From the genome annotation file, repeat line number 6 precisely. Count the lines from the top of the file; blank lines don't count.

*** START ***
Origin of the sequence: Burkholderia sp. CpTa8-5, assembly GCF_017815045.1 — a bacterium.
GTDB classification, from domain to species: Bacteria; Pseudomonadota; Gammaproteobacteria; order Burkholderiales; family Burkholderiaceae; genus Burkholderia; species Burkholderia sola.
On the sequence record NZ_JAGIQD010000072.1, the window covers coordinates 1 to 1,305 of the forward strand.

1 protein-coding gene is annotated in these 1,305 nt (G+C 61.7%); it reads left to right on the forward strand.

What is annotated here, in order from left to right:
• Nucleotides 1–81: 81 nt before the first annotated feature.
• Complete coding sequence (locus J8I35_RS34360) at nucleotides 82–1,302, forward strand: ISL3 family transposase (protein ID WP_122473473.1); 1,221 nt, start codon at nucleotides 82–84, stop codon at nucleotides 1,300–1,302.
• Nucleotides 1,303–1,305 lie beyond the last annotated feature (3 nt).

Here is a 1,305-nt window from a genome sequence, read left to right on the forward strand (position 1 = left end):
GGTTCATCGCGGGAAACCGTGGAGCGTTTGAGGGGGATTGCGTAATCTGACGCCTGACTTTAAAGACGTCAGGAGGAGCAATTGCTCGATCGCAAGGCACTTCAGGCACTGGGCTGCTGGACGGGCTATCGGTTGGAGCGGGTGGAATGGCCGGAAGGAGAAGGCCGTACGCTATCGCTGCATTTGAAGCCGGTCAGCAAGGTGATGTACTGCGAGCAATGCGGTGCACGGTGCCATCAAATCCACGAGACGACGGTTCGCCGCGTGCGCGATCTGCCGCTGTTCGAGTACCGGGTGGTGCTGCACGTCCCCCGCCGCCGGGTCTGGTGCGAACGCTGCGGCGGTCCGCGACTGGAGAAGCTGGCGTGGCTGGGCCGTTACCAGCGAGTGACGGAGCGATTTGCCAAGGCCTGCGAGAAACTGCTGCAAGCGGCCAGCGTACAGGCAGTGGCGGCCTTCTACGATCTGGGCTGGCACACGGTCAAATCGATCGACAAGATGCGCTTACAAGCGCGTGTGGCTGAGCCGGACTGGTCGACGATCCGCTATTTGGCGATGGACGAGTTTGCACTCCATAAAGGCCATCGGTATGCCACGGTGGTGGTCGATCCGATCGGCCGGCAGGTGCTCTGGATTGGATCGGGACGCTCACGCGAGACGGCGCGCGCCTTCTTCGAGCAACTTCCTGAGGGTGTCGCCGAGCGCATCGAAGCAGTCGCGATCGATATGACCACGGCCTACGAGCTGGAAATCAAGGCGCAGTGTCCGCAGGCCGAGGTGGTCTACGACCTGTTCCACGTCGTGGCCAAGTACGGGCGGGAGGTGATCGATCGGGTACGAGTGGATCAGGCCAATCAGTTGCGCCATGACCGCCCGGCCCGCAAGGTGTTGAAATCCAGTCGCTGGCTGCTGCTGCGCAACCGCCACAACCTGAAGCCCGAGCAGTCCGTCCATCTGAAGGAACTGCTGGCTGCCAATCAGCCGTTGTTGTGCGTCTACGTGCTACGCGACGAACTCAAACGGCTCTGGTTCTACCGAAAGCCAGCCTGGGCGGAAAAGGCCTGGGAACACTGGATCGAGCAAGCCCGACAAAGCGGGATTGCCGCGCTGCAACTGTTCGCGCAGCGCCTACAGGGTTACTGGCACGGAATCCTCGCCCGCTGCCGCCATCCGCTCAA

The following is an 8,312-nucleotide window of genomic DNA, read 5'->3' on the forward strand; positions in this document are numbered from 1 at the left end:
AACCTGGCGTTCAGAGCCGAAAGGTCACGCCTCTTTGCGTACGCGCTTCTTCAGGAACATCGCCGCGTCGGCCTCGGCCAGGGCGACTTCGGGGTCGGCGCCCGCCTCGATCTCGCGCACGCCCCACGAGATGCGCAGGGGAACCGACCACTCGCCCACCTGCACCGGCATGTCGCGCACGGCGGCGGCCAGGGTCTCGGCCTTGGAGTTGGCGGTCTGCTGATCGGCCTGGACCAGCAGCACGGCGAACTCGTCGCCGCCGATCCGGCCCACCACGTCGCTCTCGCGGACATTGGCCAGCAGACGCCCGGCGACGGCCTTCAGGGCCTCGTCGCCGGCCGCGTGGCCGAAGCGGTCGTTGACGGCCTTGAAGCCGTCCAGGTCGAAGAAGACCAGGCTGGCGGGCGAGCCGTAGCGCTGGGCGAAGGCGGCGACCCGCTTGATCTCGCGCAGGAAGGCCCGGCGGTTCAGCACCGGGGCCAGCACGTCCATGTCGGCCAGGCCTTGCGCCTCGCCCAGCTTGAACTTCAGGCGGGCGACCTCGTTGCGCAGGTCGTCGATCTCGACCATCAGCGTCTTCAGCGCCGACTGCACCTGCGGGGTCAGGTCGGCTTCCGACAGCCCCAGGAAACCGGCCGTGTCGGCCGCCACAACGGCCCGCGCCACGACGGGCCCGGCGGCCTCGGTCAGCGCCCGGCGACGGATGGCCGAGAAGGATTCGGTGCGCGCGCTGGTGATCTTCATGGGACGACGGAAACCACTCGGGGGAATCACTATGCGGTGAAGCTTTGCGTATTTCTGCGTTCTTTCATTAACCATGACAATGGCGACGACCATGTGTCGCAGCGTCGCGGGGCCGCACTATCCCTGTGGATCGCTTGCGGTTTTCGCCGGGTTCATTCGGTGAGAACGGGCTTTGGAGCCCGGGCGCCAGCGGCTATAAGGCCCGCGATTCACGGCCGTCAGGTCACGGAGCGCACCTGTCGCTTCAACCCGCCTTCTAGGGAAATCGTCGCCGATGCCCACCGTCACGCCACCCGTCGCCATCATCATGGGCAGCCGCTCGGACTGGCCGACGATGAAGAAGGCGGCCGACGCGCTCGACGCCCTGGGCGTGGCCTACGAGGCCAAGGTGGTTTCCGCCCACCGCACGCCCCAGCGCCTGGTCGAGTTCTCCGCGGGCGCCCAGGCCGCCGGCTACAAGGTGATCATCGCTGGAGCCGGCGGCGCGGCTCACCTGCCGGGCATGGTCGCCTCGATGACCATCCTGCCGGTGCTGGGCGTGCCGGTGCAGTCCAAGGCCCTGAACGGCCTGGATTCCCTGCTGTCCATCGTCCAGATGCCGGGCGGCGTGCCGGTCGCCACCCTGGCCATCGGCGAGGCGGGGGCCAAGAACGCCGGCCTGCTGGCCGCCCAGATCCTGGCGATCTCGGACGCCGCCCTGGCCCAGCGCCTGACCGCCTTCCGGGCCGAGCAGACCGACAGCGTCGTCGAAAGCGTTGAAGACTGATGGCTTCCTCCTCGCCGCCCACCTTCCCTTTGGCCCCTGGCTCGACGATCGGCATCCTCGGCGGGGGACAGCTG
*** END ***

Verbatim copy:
• Nucleotides 1–81: 81 nt before the first annotated feature.